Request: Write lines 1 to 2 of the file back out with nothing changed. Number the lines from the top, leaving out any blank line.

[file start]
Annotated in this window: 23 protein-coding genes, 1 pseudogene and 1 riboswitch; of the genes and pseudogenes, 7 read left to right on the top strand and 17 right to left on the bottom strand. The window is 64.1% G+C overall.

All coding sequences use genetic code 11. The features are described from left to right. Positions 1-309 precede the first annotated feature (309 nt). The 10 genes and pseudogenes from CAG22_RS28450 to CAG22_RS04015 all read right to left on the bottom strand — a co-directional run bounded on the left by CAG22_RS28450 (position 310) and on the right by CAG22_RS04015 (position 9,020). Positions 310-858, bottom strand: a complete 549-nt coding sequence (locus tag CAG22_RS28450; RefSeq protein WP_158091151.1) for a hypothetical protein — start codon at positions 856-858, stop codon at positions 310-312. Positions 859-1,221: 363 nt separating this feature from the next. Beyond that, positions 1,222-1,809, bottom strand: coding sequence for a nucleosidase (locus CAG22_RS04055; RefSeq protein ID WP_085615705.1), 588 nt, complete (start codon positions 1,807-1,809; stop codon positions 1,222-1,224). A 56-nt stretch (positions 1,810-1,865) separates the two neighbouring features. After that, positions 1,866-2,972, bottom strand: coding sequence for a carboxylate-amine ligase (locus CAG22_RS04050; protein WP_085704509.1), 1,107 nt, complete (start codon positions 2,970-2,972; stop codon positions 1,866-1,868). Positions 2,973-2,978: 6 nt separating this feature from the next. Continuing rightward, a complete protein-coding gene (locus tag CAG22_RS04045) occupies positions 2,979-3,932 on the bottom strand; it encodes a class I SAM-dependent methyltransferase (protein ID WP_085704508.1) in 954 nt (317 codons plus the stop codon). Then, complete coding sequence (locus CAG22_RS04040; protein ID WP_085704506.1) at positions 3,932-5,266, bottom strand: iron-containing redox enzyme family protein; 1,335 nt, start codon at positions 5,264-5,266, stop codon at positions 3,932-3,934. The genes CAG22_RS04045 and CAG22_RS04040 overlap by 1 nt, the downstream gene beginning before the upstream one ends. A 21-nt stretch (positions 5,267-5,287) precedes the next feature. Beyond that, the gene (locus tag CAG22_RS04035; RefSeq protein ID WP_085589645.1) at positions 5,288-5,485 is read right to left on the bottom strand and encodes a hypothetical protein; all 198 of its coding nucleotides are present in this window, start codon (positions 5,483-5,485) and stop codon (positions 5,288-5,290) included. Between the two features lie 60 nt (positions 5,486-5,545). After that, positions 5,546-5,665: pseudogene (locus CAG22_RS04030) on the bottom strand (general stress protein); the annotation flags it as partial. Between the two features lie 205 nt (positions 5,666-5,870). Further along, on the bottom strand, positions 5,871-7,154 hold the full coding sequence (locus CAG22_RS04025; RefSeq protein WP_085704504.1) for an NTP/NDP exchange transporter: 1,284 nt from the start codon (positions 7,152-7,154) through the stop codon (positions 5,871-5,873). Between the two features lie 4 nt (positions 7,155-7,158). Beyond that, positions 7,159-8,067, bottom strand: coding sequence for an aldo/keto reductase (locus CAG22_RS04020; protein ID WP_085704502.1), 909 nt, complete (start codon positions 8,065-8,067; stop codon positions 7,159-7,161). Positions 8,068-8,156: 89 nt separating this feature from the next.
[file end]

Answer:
Annotated in this window: 23 protein-coding genes, 1 pseudogene and 1 riboswitch; of the genes and pseudogenes, 7 read left to right on the top strand and 17 right to left on the bottom strand. The window is 64.1% G+C overall.

All coding sequences use genetic code 11. The features are described from left to right. Positions 1-309 precede the first annotated feature (309 nt). The 10 genes and pseudogenes from CAG22_RS28450 to CAG22_RS04015 all read right to left on the bottom strand — a co-directional run bounded on the left by CAG22_RS28450 (position 310) and on the right by CAG22_RS04015 (position 9,020). Positions 310-858, bottom strand: a complete 549-nt coding sequence (locus tag CAG22_RS28450; RefSeq protein WP_158091151.1) for a hypothetical protein — start codon at positions 856-858, stop codon at positions 310-312. Positions 859-1,221: 363 nt separating this feature from the next. Beyond that, positions 1,222-1,809, bottom strand: coding sequence for a nucleosidase (locus CAG22_RS04055; RefSeq protein ID WP_085615705.1), 588 nt, complete (start codon positions 1,807-1,809; stop codon positions 1,222-1,224). A 56-nt stretch (positions 1,810-1,865) separates the two neighbouring features. After that, positions 1,866-2,972, bottom strand: coding sequence for a carboxylate-amine ligase (locus CAG22_RS04050; protein WP_085704509.1), 1,107 nt, complete (start codon positions 2,970-2,972; stop codon positions 1,866-1,868). Positions 2,973-2,978: 6 nt separating this feature from the next. Continuing rightward, a complete protein-coding gene (locus tag CAG22_RS04045) occupies positions 2,979-3,932 on the bottom strand; it encodes a class I SAM-dependent methyltransferase (protein ID WP_085704508.1) in 954 nt (317 codons plus the stop codon). Then, complete coding sequence (locus CAG22_RS04040; protein ID WP_085704506.1) at positions 3,932-5,266, bottom strand: iron-containing redox enzyme family protein; 1,335 nt, start codon at positions 5,264-5,266, stop codon at positions 3,932-3,934. The genes CAG22_RS04045 and CAG22_RS04040 overlap by 1 nt, the downstream gene beginning before the upstream one ends. A 21-nt stretch (positions 5,267-5,287) precedes the next feature. Beyond that, the gene (locus tag CAG22_RS04035; RefSeq protein ID WP_085589645.1) at positions 5,288-5,485 is read right to left on the bottom strand and encodes a hypothetical protein; all 198 of its coding nucleotides are present in this window, start codon (positions 5,483-5,485) and stop codon (positions 5,288-5,290) included. Between the two features lie 60 nt (positions 5,486-5,545). After that, positions 5,546-5,665: pseudogene (locus CAG22_RS04030) on the bottom strand (general stress protein); the annotation flags it as partial. Between the two features lie 205 nt (positions 5,666-5,870). Further along, on the bottom strand, positions 5,871-7,154 hold the full coding sequence (locus CAG22_RS04025; RefSeq protein WP_085704504.1) for an NTP/NDP exchange transporter: 1,284 nt from the start codon (positions 7,152-7,154) through the stop codon (positions 5,871-5,873). Between the two features lie 4 nt (positions 7,155-7,158). Beyond that, positions 7,159-8,067, bottom strand: coding sequence for an aldo/keto reductase (locus CAG22_RS04020; protein ID WP_085704502.1), 909 nt, complete (start codon positions 8,065-8,067; stop codon positions 7,159-7,161). Positions 8,068-8,156: 89 nt separating this feature from the next.